Near-Illness Experiences

2017 April 21

When most people think of sickness, they think of a person who is sick or has an illness, as if the sickness is something that one individual possesses.  Caregivers can’t help but understand sickness differently than most others.  While most people think sickness is only about what happens to one person’s body, our repeated exposure to the illness experience changes us as we are constantly reminded that . . .

We aren’t always in control.  Only when we spend time with and near those who are sick, do we know that the body’s voice—aches, pains, discomfort, suffering—can’t be ignored.  Sickness reminds us that it works on its own schedule—not ours.  Our calendars are full of appointments and meetings and to-do lists that we set up when we could plan out our futures based on availability.  But our loved one’s illness doesn’t care what we had planned for tomorrow.  It can’t be postponed until we can mesh our calendars.

Whether brief or permanent, near-illness experiences require us to look in the mirror and see ourselves differently than we might have ever looked at our ourselves before.  Spending time near sickness means never being able to forget that there are forces at play beyond our will and desires.  Care, up close, prevents us from believing that we can—and should—do whatever we want, whenever we want.

We are constantly humbled because we know that sickness eventually finds us all—regardless of our size, strength, income, or background.  Humility is not a space most others inhabit on a daily basis but for those of us who spend time near illness, we can’t help but notice what most others overlook.  Near illness, life appears fragile.  We see so clearly what can go wrong and find it hard to let go of this truth. Appointments can be missed. Dreams can be interrupted. Schedules turned upside down. Habits broken.

When near the sights and sounds of our loved one’s discomfort, we are affected too—often finding ourselves in a state of perpetual unease.

We don’t feel like reading. We don’t feel like watching television. We aren’t comfortable with the lights on. We aren’t satisfied when the lights are off.  We don’t feel like talking. We can’t sleep at night. We are tired during the day.  In a world that’s always on, being near illness can make us feel off, refocusing our attention to the functioning of the limits of the body in ways that inspire respect, fear, and reverence.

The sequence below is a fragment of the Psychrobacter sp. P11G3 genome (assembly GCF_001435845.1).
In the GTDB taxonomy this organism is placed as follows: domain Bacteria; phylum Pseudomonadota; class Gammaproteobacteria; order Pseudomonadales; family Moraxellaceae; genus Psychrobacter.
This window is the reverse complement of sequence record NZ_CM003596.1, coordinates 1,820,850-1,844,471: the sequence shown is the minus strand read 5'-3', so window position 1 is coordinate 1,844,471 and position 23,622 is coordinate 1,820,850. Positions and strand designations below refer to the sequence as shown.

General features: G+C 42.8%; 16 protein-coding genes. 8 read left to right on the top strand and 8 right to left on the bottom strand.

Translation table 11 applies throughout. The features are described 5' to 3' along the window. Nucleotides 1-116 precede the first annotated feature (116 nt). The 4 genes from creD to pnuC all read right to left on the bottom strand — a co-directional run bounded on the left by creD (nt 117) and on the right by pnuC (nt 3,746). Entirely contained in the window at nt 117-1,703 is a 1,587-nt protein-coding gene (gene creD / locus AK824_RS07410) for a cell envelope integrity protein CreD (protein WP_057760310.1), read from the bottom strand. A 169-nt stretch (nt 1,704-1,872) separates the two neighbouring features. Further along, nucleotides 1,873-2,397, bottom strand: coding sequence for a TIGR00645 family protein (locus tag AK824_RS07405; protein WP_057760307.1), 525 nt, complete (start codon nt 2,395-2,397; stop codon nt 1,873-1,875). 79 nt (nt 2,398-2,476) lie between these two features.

We need others.  When we are near healthy bodies, we want an audience to display ourselves, our talents, to remind others—and ourselves—that we are important, worthwhile, funny, and desirable.

When we are near illness, something drastic and disruptive occurs.  We don’t want others to remind us that we are worthy, we need others to remind us that we are not alone because the suffering of those we care for has the incredible capacity to exaggerate our isolation.

We are the witnesses that hear and comfort our loved ones when they can’t present themselves in ways that make others feel more comfortable.  As witnesses to physical authenticity—the kind of authenticity no one talks about—we need to know we are not alone.  We comfort our loved ones with our presence by assuring them that our care exists without conditions.  We reassure them that they can close their eyes and know they will wake up with us near.  But we need reassurance too because our witnessing means that we are often left unprotected from our own doubts and fears.

Sickness and care are so interwoven that to untangle one from the other would render both meaningless.  Sickness without care is unbearable.  Care without vulnerability has no purpose. Too often, we think of people as sick or well, caregiver or cared for—exaggerating the differences between our ill loved ones and us.  We care for people who are being remade by their illness and in the process, we are changed.  Illness can’t be quarantined to bodies alone, it becomes a part of our relationship as care reminds us of what most others too quickly forget: we can’t help but see ourselves in those we care for just as our loved ones can’t help see themselves in us.  For those of us who have had near-illness experiences, we know that illness can’t ever be understood by biology alone—it’s also a relational experience that constantly reminds us of truths we can never forget—even if we want to.  

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